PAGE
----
Freedom without security isn’t much of a freedom!

blogging the 4th Arab Media Forum in Dubai

This is the over-riding feeling at the “Status of Iraqi media” chaired by Jassim Al-Azzawi and included Faisal Al-Yasseri (founder and chairman of Al-Diyar television channel), Ismael Zayer (Managing Editor at Al-Sabah Al-Jadeed newspaper) and Adnan Hussain (the noted writer and long time Saddam-regime opponent writing for Asharq Al-Awsat in London) as panelists.

Although the session started later than advertised, once it got going the panelists shared with us some surprising facts about how they see the Iraqi media as they live it, day in and day out. The most surprising factor to me is their adaptability to a scene without rules was and is painful! Imagine Al-Yasseri chasing government organisations for 6 months to notify them of his intention to start a television channel (notification, mind you, not seeking approval) and the absence of laws was also a deterrant to “real” journalism as there is no press and publication law, according to Zayer, which he still vehemently opposes, but is now insisting on the establishment of a ‘code of ethics’ that would bind all journalists.

Another surprising factor is the plethora of media outlets there are in Iraq: according to them, there are 26 satellite television stations, 40 terrestrial television stations and more than 100 newspapers including just a few tabloids! Try to compare that with what the scene was like just a few years ago. But all is not very happy, the whole media industry is in a flux; newspapers, television and radio channels have become far too politically motivated, with no real disclosure on who owns what, but a person can certainly deduce where a particular publication or television station is leaning. Apart from their political stances, a number of media outlets are clearly sectarian, even to the extent of using derogatory terms in which to call one sect or another. Some even go to the extent of inciting violence, and here is the biggest surprise to me: Iraqis – according to the panelists anyway – detest Al-Jazeera! Al-Jazeera is scene as nothing more than a terrorist mouth-piece which unashamedly encourage the continuation of violence in Iraq through its twisted reporting and its programs. The very same method has been adopted by a number of sectarian stations, which – Al-Azzawi says – had there been any liability laws, the vast majority of journalists and media persons would probably be thrown in prison not to be seen again.

According to Zayer again, there are quite a number publications which are indirectly owned by the government or political parties; more importantly, these government organs channels funds and advertising revenue to their preferred papers and not just ignoring others who do not share their views, but create a number of hurdles to cripple those which fell out of their favours. One such tactic is the “partial shutdown of districts/marshal law” which not only restricts the ability of newspapers to be printed, but completely throttles distribution. Therefore, with no money coming in, publishers continue to be unsure if they can continue to produce such a newspaper.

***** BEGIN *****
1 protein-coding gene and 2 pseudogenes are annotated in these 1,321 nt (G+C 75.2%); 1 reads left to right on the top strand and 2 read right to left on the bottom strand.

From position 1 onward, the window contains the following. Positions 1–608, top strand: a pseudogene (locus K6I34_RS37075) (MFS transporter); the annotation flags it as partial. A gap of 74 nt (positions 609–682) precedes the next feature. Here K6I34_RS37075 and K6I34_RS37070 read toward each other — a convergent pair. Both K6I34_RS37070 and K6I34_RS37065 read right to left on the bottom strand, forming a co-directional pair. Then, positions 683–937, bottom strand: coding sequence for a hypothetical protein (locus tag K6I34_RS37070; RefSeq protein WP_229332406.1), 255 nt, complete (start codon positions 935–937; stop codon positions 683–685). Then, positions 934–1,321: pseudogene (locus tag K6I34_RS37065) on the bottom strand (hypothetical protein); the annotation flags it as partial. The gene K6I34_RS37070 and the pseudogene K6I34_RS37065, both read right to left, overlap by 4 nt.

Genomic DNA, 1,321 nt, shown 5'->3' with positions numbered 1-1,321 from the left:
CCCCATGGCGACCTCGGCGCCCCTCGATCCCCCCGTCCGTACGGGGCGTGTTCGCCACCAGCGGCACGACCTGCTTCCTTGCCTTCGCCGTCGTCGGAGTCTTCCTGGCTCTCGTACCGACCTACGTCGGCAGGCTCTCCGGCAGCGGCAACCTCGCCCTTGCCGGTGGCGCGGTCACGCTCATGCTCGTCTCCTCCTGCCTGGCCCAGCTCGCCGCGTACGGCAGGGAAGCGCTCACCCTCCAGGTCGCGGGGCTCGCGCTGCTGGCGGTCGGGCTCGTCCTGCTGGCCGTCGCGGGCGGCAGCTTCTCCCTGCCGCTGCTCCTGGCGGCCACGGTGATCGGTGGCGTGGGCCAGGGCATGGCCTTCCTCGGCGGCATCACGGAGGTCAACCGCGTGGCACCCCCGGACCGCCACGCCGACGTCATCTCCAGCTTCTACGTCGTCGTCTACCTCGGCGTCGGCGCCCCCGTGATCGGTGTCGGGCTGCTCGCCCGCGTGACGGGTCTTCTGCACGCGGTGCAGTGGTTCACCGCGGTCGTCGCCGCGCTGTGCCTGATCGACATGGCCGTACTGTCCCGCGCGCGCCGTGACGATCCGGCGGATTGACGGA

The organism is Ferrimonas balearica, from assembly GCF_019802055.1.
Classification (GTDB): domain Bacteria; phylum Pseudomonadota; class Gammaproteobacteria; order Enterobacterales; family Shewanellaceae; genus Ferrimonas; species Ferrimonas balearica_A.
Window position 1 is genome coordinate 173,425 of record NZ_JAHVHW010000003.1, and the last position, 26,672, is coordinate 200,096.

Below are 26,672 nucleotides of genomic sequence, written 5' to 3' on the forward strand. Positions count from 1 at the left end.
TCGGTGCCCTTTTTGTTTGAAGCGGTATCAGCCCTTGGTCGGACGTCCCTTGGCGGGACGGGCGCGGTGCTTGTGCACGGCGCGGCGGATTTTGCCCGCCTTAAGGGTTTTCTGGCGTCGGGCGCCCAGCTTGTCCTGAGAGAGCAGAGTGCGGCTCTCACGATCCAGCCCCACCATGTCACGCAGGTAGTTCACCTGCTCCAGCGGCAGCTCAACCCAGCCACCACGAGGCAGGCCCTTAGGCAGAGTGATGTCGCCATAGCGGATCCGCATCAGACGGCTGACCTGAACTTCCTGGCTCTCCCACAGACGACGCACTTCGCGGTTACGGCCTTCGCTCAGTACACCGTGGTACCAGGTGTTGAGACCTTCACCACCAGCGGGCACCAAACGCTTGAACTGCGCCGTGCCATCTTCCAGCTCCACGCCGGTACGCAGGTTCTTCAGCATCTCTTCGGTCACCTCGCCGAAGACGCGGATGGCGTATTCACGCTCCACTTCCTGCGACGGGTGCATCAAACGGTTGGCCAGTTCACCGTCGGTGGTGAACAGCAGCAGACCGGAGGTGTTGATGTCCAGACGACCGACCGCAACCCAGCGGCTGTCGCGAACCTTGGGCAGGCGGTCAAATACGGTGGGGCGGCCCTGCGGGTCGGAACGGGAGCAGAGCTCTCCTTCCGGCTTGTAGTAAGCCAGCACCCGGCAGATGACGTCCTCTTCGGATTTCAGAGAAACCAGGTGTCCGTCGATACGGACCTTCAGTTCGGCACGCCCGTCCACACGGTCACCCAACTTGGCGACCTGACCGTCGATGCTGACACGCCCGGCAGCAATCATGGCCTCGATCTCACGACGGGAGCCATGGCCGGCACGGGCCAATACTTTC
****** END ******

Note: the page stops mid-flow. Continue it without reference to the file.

That restriction is by no means the exclusive domain of government; however, again Zayer stresses that if for instance Al-Sadr or his people get aggrieved because of a written article, then you could forget distributing your paper into their controlled territories in Baghdad and the south; while if you tick off the sunni leaders, you could forget about distributing your paper in parts of Baghdad, Ramadi, Fallujah and Mosul.

The television landscape is not much different than newspapers, Al-Yasseri related to us that although on the books he has 291 employees at Al-Diyar television channel, he would get ecstatic if only 60 turn up for work! He is lucky that he does not have to resort to installing concrete defences around his station (which was the original Al-Jazeera headquarters in Baghdad previously) some of his employees paid with their lives reporting for the only live program he provides (the news): one reporter was killed in Fallujah by shooting, another got killed in Baghdad, and yet another was killed because it became known that he was carrying cash on him (US$13,000) to go buy a UPS for the station. Al-Yasseri believes that the last victim was murdered because someone at the station collaborating with outside criminal elements for the cash, this shows very clearly the lawlessness Iraq suffers from, and the disregard for human life there at the moment.

As to freedoms, it was agreed that although media is infinitely freer than it was in the previous era, there is no sense for that freedom if it is not coupled with a secure environment where a journalist continuously fears for his or her life. This was amply demonstrated by Adnan Hussain who read to us one of his regularly received death threats from Iraq from someone who took umbrage with Hussain’s criticism of Dr. Ja’afari, even though it should be noted that generally, when a journalist criticises someone, that criticism is not personal but most probably to the position he fills.